According to the Syrian Center for Press and Freedom of Expression, On October26,
the prominent Syrian Movie director Muhammad Malas was prevented from leaving
the country, while he was travelling to UAI, to work on a new movie related to
children rights.


      Banned in Syria, pan-Arab daily Al-Hayat is latest media to fall victim to
       tension between Arab regimes
8 October 2008

Reporters Without Borders condemns Syria’s ban on distribution of the pan-Arab
daily Al-Hayat since 29 September. The ban on the newspaper, which is Saudi-owned,
comes amid a freeze in relations between Syria and Saudi Arabia that began after a
bombing in Damascus last month.

“The Arab media often depend on good diplomatic relations between the countries
that finance them and the countries where they operate,” Reporters Without Borders
said. “The pan-Arab TV station Al Jazeera, which is funded by the Qatari
government, has problems whenever there is tension between Qatar and another Arab
country. This is the case in Saudi Arabia, for example, where Al Jazeera has long
been banned. Similarly, recent friction between Iran and Egypt resulted in the Iranian
TV station Al Alam being forced to close its Cairo bureau.”

Al-Hayat’s Beirut bureau was notified by the Syrian information ministry’s
censorship office on 29 September that distribution of the newspaper was being
suspended “until further notice.” Al-Hayat, which has its editorial headquarters in
London, is printed in several Arab capitals including Beirut. Copies were transported
by land across the border for distribution in Syria.

Several members of the newspaper’s staff in London and Beirut told Reporters
Without Borders that issues have often been banned by the Syrian authorities without
warning and without explanation. As many as 10 issues a month have been blocked in

this manner, they said. Al-Hayat’s Damascus correspondent, Ibrahim Hamidi, has
often been summoned by officials for questioning about his reports or the
newspaper’s editorials.

The Syrian authorities gave no official explanation for the ban that took effect on 29
September, which the newspaper’s staff attribute to a deterioration in relations
between Syria and Saudi Arabia. Riyad was widely condemned in the Syrian press for
failing to publicly condemn the bombing that took place in Damascus on 27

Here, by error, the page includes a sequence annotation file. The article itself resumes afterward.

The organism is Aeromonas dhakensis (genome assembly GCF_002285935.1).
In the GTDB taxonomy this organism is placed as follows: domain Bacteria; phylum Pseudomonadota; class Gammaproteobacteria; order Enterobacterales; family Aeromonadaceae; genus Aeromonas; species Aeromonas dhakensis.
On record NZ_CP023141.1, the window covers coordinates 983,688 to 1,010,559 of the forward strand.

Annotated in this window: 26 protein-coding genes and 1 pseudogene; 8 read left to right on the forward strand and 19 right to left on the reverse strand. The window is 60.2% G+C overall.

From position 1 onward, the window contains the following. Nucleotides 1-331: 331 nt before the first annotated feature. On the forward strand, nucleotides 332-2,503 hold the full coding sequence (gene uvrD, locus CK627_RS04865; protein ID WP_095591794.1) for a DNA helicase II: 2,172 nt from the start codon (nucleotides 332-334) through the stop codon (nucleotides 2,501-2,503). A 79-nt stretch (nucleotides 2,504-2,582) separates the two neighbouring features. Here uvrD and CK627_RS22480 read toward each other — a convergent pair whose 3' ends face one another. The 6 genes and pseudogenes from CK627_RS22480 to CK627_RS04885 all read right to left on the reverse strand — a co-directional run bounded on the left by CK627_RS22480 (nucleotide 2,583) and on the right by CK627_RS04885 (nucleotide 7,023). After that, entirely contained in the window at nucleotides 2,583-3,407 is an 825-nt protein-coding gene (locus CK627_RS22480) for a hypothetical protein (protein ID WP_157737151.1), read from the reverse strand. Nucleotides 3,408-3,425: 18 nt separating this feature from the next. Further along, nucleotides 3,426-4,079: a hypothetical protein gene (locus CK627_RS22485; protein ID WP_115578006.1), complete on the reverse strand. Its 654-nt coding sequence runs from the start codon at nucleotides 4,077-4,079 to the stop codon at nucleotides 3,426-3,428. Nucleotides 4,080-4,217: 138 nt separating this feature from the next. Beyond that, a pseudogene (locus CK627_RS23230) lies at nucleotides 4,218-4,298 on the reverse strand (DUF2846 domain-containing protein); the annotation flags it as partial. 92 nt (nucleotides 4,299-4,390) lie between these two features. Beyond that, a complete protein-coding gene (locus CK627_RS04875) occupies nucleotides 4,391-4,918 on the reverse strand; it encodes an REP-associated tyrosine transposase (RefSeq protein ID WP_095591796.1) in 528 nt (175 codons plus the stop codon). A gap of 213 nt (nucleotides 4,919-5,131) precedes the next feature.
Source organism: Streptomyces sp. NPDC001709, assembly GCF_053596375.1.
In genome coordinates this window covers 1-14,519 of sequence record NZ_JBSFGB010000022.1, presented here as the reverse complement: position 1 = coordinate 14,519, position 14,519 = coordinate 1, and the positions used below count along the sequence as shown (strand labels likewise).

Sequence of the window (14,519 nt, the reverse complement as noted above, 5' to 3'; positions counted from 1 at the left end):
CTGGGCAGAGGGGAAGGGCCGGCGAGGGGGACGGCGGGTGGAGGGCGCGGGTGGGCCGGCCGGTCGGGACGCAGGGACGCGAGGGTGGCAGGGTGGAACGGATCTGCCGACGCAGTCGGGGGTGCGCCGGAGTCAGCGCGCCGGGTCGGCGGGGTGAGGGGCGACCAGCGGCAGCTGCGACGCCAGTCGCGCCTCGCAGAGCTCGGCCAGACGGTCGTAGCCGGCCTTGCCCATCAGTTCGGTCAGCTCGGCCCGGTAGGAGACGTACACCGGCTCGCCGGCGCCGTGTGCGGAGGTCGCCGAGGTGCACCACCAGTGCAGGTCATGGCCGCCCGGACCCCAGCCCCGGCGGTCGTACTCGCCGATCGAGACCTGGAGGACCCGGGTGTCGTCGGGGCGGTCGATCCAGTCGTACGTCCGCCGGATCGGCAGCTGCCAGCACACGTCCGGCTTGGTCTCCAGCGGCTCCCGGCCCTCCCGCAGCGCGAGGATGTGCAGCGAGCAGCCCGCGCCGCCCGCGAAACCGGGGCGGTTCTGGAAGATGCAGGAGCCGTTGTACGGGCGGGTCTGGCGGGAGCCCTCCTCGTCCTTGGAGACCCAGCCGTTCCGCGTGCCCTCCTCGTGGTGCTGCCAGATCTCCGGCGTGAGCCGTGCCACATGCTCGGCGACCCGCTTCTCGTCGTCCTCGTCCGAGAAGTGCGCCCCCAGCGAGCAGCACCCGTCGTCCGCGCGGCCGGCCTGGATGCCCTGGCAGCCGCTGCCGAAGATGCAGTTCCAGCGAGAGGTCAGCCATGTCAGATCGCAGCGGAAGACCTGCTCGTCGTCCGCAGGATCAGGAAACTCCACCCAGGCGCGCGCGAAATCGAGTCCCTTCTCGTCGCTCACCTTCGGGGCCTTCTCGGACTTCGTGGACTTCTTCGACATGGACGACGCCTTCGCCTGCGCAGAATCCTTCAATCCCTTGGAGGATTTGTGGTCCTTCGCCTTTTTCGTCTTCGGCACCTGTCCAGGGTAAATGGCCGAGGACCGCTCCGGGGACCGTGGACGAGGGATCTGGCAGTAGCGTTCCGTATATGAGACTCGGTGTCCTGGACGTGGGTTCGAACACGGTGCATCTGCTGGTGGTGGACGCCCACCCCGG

Another Saudi-owned pan-Arab daily, Al Sharq Al Awsat, has been banned in Syria
since the summer of 2006 as a result of its coverage of the war in Lebanon. Both
newspapers have repeatedly demonstrated their editorial independence as regards
Arab governments. The Saudi journalist Mashari Al-Dhaidi recently wrote an article
for Al Sharq Al Awsat about the Damascus bombing in which he claimed that the
Syrian security services were probably involved.

The foreign media that are distributed within Syria are carefully monitored by the
information ministry while journalists working for foreign media, especially Arabic-
language ones, are kept under very close surveillance and their freedom to operate is
limited. Many Arab media have been refused permission to open a bureau in Syria.
Beirut has in practice become the base from which many media cover Syria.

Syrian President Bashar el-Assad is on the Reporters Without Borders list of the
world’s 38 “Press Freedom Predators.”

        Syria: Investigation into killing of Sami Ma’touq and Joni Suleiman
         opened, but hindered by tampered evidence

21 October 2008

Amnesty International welcomes the opening of an investigation into the killing of
Sami Ma’touq and Joni Suleiman by Syrian security forces in the village of al-
Mishrefeh, near the city of Homs, on 14 October 2008, but is seriously concerned by
reports that the scene of the incident was tampered with yesterday.

In a letter sent yesterday to Syria’s Minister of Defence, General Hassan Ali
Turkmani, the organization welcomed the announcement that the Military Prosecutor